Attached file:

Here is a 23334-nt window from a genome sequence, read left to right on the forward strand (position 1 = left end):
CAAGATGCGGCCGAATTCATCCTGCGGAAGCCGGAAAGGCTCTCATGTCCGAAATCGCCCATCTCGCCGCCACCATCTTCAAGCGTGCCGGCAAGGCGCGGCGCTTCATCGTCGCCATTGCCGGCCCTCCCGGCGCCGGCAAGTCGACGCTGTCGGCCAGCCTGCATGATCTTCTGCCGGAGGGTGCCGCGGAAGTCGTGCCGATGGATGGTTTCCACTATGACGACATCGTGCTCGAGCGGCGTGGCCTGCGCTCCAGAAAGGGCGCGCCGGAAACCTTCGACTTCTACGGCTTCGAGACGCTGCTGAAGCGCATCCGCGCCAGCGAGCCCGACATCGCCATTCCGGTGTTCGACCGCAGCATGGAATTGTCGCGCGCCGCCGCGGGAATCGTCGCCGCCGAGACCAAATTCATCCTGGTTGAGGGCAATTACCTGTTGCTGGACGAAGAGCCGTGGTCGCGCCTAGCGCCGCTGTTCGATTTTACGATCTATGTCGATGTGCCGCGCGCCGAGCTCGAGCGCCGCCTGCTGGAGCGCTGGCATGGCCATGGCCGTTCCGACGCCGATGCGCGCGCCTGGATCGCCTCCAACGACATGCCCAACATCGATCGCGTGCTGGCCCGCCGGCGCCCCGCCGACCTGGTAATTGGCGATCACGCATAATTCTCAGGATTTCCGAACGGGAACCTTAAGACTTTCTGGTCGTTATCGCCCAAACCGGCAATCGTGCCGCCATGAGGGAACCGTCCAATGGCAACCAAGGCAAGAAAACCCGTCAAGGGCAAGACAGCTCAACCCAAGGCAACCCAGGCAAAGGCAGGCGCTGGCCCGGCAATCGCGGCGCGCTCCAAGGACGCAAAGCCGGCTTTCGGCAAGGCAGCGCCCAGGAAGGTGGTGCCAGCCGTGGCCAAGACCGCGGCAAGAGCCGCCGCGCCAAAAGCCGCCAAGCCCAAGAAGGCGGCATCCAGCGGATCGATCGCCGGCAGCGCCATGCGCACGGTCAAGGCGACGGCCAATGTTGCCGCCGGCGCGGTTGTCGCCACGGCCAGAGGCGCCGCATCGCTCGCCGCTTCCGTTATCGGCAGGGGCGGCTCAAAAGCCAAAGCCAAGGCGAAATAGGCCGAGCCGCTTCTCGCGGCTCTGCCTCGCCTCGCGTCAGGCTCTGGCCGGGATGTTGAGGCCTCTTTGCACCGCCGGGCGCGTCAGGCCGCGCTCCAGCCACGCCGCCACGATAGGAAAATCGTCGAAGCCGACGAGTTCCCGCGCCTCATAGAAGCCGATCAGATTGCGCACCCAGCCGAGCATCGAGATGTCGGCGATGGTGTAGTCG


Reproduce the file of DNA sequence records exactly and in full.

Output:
Here is a 23334-nt window from a genome sequence, read left to right on the forward strand (position 1 = left end):
CAAGATGCGGCCGAATTCATCCTGCGGAAGCCGGAAAGGCTCTCATGTCCGAAATCGCCCATCTCGCCGCCACCATCTTCAAGCGTGCCGGCAAGGCGCGGCGCTTCATCGTCGCCATTGCCGGCCCTCCCGGCGCCGGCAAGTCGACGCTGTCGGCCAGCCTGCATGATCTTCTGCCGGAGGGTGCCGCGGAAGTCGTGCCGATGGATGGTTTCCACTATGACGACATCGTGCTCGAGCGGCGTGGCCTGCGCTCCAGAAAGGGCGCGCCGGAAACCTTCGACTTCTACGGCTTCGAGACGCTGCTGAAGCGCATCCGCGCCAGCGAGCCCGACATCGCCATTCCGGTGTTCGACCGCAGCATGGAATTGTCGCGCGCCGCCGCGGGAATCGTCGCCGCCGAGACCAAATTCATCCTGGTTGAGGGCAATTACCTGTTGCTGGACGAAGAGCCGTGGTCGCGCCTAGCGCCGCTGTTCGATTTTACGATCTATGTCGATGTGCCGCGCGCCGAGCTCGAGCGCCGCCTGCTGGAGCGCTGGCATGGCCATGGCCGTTCCGACGCCGATGCGCGCGCCTGGATCGCCTCCAACGACATGCCCAACATCGATCGCGTGCTGGCCCGCCGGCGCCCCGCCGACCTGGTAATTGGCGATCACGCATAATTCTCAGGATTTCCGAACGGGAACCTTAAGACTTTCTGGTCGTTATCGCCCAAACCGGCAATCGTGCCGCCATGAGGGAACCGTCCAATGGCAACCAAGGCAAGAAAACCCGTCAAGGGCAAGACAGCTCAACCCAAGGCAACCCAGGCAAAGGCAGGCGCTGGCCCGGCAATCGCGGCGCGCTCCAAGGACGCAAAGCCGGCTTTCGGCAAGGCAGCGCCCAGGAAGGTGGTGCCAGCCGTGGCCAAGACCGCGGCAAGAGCCGCCGCGCCAAAAGCCGCCAAGCCCAAGAAGGCGGCATCCAGCGGATCGATCGCCGGCAGCGCCATGCGCACGGTCAAGGCGACGGCCAATGTTGCCGCCGGCGCGGTTGTCGCCACGGCCAGAGGCGCCGCATCGCTCGCCGCTTCCGTTATCGGCAGGGGCGGCTCAAAAGCCAAAGCCAAGGCGAAATAGGCCGAGCCGCTTCTCGCGGCTCTGCCTCGCCTCGCGTCAGGCTCTGGCCGGGATGTTGAGGCCTCTTTGCACCGCCGGGCGCGTCAGGCCGCGCTCCAGCCACGCCGCCACGATAGGAAAATCGTCGAAGCCGACGAGTTCCCGCGCCTCATAGAAGCCGATCAGATTGCGCACCCAGCCGAGCATCGAGATGTCGGCGATGGTGTAGTCG